JIM LEHRER: He kept saying joint. Well, he's sitting right there, he said there wasn't a joint, in fact we ran the announcement just in the introduction of the two of you there were three Republicans, there were no Democrat there. Is that what you're talking about, Senator Levin?
SEN. CARL LEVIN: Exactly. I think it's really important that there be Democrats and Republicans in making these announcements together, making the decisions together as to who will staff these inquiries, as to what additional material will be sought. Joint meetings with witnesses, these should -- I've seen this go both ways in the Senate. I've seen one hearing that was in the campaign finance reform, the so-called Thompson hearings, which just became very partisan, and I think of very little value. On the other hand, I've seen other investigations or inquiries or reviews, and you can call them whatever you want, that have been very, very useful because there has been joint decisions with the chairman and the ranking Democrat together, announcing things, appearing together, deciding on what witnesses will be interviewed, deciding on the issues. So that it's not just the unilateral decision of the chairman.
JIM LEHRER: Well, Senator Roberts, do you have a problem with that?
SEN. PAT ROBERTS: No. As I say, I don't know what all the fuss is about. We held a press conference with Porter Goss, who had talked to Jane Harman, and I'm not going to put any words in her mouth, and I talked to Jane individually and I said let's do this on a step by step process, and the statement with Porter Goss and the same with Jay Rockefeller, there was some suggestion on the part of the minority that we do the public hearings first. I don't think we should do that, I think that was a mistake in the 9/11 hearings. I think we ought to do our work first and that obviously members of the Intelligence Committee would have access to all of the documentation, make an informed judgment and then let's see where this takes us.
I really don't think there's - I think we're parsing words and I think we're reading a lot of press releases that sort of jump the gun, because this will be bipartisan. Senator Rockefeller and I are good friends; he's a good colleague. Senator Levin will not leave any stone unturned, he'll cross every "T" and dot every "I," and so I think we will work together.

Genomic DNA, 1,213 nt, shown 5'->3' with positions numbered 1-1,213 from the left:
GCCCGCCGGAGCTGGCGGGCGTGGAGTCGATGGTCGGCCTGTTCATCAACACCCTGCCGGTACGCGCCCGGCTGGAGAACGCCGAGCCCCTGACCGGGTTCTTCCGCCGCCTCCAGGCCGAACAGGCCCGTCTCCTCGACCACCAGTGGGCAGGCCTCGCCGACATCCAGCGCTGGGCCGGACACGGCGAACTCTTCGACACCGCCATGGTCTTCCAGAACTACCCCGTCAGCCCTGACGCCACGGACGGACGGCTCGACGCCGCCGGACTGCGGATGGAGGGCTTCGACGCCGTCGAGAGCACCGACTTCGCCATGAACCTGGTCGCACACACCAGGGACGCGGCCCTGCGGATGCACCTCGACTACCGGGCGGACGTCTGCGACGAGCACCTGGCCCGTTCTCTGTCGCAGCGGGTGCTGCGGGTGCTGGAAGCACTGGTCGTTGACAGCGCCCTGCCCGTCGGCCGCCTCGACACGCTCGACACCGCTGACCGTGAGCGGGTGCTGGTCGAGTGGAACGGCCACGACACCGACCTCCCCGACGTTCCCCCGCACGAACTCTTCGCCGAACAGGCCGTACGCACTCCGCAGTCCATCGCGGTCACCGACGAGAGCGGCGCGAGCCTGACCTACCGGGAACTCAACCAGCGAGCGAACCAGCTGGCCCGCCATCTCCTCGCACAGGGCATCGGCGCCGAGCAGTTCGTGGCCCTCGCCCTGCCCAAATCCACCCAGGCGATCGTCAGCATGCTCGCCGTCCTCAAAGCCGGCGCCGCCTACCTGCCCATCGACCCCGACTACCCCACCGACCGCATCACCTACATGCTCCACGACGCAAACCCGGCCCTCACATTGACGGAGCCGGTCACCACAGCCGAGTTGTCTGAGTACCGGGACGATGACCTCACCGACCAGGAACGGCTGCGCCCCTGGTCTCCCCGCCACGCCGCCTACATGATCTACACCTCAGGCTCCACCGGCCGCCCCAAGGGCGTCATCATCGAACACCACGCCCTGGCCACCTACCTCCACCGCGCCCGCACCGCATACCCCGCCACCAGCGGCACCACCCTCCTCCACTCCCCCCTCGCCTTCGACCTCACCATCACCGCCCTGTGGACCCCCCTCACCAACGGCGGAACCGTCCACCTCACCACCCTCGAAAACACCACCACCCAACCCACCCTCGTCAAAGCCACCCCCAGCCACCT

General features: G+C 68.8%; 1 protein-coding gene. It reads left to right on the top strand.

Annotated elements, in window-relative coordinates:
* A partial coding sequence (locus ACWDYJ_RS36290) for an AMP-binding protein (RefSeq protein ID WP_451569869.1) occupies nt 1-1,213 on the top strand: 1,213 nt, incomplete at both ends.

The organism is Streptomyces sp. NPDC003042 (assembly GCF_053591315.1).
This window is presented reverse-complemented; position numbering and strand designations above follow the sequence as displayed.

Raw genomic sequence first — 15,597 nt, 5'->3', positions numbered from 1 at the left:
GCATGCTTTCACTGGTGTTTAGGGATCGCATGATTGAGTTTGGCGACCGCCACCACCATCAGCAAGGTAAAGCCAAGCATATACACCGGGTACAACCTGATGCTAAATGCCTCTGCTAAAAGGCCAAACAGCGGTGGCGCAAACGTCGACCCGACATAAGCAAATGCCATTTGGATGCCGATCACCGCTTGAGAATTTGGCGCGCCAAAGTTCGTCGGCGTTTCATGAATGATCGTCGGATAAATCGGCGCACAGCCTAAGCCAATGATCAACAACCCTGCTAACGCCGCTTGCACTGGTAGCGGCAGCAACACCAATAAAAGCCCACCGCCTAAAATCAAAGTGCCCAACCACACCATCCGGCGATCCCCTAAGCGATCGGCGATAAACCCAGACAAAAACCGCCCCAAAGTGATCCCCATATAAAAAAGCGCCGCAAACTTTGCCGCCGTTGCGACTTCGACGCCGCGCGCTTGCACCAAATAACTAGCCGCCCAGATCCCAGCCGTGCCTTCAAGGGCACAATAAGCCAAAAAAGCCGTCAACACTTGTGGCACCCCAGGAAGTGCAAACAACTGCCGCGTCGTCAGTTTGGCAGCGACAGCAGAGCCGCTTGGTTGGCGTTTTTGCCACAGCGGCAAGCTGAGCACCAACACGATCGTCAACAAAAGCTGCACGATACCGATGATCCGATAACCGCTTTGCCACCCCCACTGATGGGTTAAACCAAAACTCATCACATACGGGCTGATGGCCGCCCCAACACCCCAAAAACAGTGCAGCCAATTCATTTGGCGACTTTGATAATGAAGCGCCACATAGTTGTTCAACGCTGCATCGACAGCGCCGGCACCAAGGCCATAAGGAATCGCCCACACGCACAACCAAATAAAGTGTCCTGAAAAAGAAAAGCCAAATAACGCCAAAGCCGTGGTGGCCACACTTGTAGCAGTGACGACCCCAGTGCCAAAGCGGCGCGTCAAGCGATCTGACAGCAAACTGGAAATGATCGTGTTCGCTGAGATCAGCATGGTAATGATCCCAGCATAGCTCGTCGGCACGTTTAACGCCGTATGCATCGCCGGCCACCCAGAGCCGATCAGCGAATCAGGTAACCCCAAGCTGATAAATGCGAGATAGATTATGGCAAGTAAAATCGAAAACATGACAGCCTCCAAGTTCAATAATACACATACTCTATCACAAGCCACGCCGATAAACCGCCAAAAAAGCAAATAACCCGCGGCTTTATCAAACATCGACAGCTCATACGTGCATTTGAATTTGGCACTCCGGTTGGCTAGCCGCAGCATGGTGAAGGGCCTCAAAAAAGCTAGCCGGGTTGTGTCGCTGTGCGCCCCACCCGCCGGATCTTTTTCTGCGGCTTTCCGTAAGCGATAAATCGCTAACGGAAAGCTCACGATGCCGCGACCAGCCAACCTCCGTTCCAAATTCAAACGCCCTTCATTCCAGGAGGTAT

JIM LEHRER: So when you said a while ago, Senator Roberts, that you're afraid this thing would be politicized what did you mean? What are you talking about?
SEN. PAT ROBERTS: Basically, I didn't want to have the words "a formal investigation," "a public hearing," all the airing of all the campaign talk that we have seen from a lot of presidential candidates and statements that the president lied or the president deceived or the president manipulated or the administration did all that. I think that's uncalled for at this point because people don't know. That may be a personal opinion. It may be a political opinion. It's not my opinion.
Basically I don't know, I don't have any evidence to that. I want members to go through the documentation, see the quantity of it, the quality of it and if it is reasonable. If it is not, obviously we're not going to rule anything out. If there's something egregious, we have our basic oversight responsibility that we really have to get this done.
By the way, Senator Rockefeller has two other hearings that are planned before the first of August, or the August break, so we have other things that we are doing as well as getting to the bottom of this to all the members' satisfaction.
JIM LEHRER: Senator Levin, you had a news conference earlier today where you suggested, and you've suggested this before as have others, that more is at stake here than whether or not there were weapons of mass destruction in Iraq, that the real issue here is now the credibility of the United States and its intelligence. Explain what you mean.
SEN. CARL LEVIN: We've got to be able to rely on our intelligence; just to give you one example, there's a report in the press that the intelligence communities is now concluding that there's a link between al-Qaida and Iran. Well, if there is, that could have a huge effect on American policy.
On the other hand, we were told by the intelligence community that there was a very strong link between al-Qaida and Iraq, and there were real questions raised. And there are real questions raised about whether or not that link was such that the description by the intelligence community was accurate or whether or not they stretched it. And if we can't have confidence in their findings, if we determine, if we determine in a bipartisan thorough inquiry or investigation or review that the CIA made a finding that there was a strong link between al-Qaida and Iraq, which was not accurate, if, if that is the finding, that raises really serious questions in terms of American security on future decisions relative to Iran, relative to North Korea.
And by the way, we've issued lots of reports about investigations and inquiries, we haven't been reluctant on the Intelligence Committee, for instance, to call the investigation into the shootdown of a Peruvian plane an investigation or an inquiry, we had no reluctance to call lots of our investigations and inquiries investigations and inquiries.
But it seems to me the reluctance here to call something for what it is, which should be a thorough bipartisan inquiry, a very neutral word, it seems to me is something which does not reassure me that this is going to be as bipartisan as it ought to be.